The mission of the Mouse Phenotyping and Pathological Assessment (MPPA) Core is to provide the necessary expertise and infrastructure to assess the impact of removing senescent cells (Subproject 1) or their effects (Subprojects 2-4) on measures of physical function, body composition, immune status, and age related pathology. These outcomes of healthspan have been selected for their stand-alone importance and established relationships with frailty, disability, institutionalization, and longevity in older individuals. The ability to conduct these outcomes in mice will greatly enhance our ability to translate the basic biology of aging into clinical application;the overarching goal of the Program Project. The MPPA Core will also be responsible for the banking and distribution of tissues to organ system-based Theme Leaders, and advancing the Aging Animal Medical Record in partnership with the Administrative Core (Core A) and Systems Biology and Bioinformatics Core (Core C).

Public Health Relevance

As an integral component of the Program Project, the MPPA Core will examine whether interventions targeting senescent cells or their senescence associated secretory phenotype improve key determinants of healthspan in laboratory mice. Understanding how interventions that impact biological mechanisms of aging affect not only lifespan but disability, frailty, and onset of disease is a critical step for translational research on aging. on aging.

Agency
National Institute of Health (NIH)
Institute
National Institute on Aging (NIA)
Type
Research Program Projects (P01)
Project #
5P01AG041122-03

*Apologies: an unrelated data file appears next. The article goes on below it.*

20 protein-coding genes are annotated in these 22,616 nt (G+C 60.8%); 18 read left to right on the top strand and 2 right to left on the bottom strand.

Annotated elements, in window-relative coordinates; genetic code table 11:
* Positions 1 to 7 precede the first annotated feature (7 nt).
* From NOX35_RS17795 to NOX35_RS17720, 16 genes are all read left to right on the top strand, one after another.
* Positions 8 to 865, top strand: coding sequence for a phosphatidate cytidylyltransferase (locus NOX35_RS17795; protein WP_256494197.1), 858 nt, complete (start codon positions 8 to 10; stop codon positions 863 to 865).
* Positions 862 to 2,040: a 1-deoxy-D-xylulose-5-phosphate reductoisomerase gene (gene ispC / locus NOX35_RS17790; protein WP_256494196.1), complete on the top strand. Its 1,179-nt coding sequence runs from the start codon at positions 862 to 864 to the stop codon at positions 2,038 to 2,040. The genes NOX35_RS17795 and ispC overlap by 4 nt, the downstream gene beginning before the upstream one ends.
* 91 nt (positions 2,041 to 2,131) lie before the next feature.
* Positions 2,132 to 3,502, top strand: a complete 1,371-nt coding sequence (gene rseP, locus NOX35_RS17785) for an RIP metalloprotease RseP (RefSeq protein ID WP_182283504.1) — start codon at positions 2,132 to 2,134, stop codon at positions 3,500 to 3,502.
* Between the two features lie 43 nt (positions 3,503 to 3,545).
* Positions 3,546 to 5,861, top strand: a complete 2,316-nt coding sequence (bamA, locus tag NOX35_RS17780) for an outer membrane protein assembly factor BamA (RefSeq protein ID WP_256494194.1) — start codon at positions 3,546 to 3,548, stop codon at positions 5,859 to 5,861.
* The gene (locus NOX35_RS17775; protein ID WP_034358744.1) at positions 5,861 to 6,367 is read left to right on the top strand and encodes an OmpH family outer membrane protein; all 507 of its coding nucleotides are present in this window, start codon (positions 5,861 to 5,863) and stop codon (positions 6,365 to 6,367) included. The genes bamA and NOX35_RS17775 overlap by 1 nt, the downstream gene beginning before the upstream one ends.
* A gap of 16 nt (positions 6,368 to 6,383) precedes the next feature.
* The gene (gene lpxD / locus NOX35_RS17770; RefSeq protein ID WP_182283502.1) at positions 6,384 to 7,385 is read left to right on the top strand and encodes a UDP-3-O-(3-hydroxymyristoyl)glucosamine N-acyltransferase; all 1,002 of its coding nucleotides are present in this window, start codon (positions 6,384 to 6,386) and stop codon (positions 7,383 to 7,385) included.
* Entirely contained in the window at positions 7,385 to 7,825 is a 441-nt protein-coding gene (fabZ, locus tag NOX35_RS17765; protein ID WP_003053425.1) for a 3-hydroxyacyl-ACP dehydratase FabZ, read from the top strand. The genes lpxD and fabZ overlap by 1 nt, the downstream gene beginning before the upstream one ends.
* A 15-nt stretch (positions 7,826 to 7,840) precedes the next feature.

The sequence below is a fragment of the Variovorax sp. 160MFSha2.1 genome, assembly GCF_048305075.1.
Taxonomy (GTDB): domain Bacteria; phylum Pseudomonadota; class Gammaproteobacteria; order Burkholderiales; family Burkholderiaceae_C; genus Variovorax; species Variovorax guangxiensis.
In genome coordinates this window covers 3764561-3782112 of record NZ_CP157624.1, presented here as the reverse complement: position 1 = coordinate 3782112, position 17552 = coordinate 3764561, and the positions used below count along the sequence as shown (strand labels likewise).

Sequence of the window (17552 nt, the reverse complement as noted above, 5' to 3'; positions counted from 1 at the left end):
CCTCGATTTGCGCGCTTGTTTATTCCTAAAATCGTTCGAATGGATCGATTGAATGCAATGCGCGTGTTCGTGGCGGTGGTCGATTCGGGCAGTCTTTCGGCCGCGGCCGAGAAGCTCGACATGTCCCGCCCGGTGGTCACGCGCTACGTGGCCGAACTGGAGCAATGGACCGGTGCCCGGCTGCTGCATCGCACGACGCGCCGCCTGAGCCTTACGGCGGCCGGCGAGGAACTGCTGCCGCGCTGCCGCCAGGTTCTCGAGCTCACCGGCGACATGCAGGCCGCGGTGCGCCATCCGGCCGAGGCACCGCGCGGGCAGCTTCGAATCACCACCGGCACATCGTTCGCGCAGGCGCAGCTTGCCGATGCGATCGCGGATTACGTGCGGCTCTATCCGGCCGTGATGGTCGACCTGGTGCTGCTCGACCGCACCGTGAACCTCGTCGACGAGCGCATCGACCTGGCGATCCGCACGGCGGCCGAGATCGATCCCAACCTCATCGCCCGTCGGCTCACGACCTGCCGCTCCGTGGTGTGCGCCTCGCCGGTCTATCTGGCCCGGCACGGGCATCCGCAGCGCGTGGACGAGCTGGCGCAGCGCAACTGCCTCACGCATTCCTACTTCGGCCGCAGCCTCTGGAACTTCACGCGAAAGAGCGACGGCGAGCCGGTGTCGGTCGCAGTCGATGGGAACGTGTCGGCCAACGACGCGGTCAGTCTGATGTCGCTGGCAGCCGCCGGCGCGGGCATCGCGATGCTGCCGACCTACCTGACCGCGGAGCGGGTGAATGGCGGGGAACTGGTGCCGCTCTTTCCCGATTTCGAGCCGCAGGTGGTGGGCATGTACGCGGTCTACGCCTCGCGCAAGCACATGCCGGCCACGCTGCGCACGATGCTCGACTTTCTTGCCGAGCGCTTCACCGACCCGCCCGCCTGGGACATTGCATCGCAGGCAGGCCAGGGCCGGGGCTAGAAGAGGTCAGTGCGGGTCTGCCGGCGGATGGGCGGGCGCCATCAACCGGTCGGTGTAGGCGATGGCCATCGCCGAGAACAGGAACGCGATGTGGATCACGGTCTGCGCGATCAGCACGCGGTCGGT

Application #
8665355
Study Section
Special Emphasis Panel (ZAG1-ZIJ-2)
Project Start
Project End
Budget Start
2014-05-01
Budget End
2015-04-30
Support Year
3
Fiscal Year
2014
Total Cost
$334,578
Indirect Cost
$100,778
Name
Mayo Clinic, Rochester
Department
Type
DUNS #
006471700
City
Rochester
State
MN
Country
United States
Zip Code
55905
Kandhaya-Pillai, Renuka; Miro-Mur, Francesc; Alijotas-Reig, Jaume et al. (2017) TNF?-senescence initiates a STAT-dependent positive feedback loop, leading to a sustained interferon signature, DNA damage, and cytokine secretion. Aging (Albany NY) 9:2411-2435
Stout, Michael B; Steyn, Frederik J; Jurczak, Michael J et al. (2017) 17?-Estradiol Alleviates Age-related Metabolic and Inflammatory Dysfunction in Male Mice Without Inducing Feminization. J Gerontol A Biol Sci Med Sci 72:3-15
Demaria, Marco; O'Leary, Monique N; Chang, Jianhui et al. (2017) Cellular Senescence Promotes Adverse Effects of Chemotherapy and Cancer Relapse. Cancer Discov 7:165-176
Palmer, Allyson K; Kirkland, James L (2016) Aging and adipose tissue: potential interventions for diabetes and regenerative medicine. Exp Gerontol 86:97-105
Zhu, Yi; Tchkonia, Tamara; Fuhrmann-Stroissnigg, Heike et al. (2016) Identification of a novel senolytic agent, navitoclax, targeting the Bcl-2 family of anti-apoptotic factors. Aging Cell 15:428-35
Comisford, Ross; Lubbers, Ellen R; Householder, Lara A et al. (2016) Growth Hormone Receptor Antagonist Transgenic Mice Have Increased Subcutaneous Adipose Tissue Mass, Altered Glucose Homeostasis and No Change in White Adipose Tissue Cellular Senescence. Gerontology 62:163-72
Xu, Ming; Tchkonia, Tamar; Kirkland, James L (2016) Perspective: Targeting the JAK/STAT pathway to fight age-related dysfunction. Pharmacol Res 111:152-154
Schafer, Marissa J; White, Thomas A; Evans, Glenda et al. (2016) Exercise Prevents Diet-Induced Cellular Senescence in Adipose Tissue. Diabetes 65:1606-15
Baker, Darren J; Childs, Bennett G; Durik, Matej et al. (2016) Naturally occurring p16(Ink4a)-positive cells shorten healthy lifespan. Nature 530:184-9
Campisi, Judith (2016) Cellular Senescence and Lung Function during Aging. Yin and Yang. Ann Am Thorac Soc 13:S402-S406

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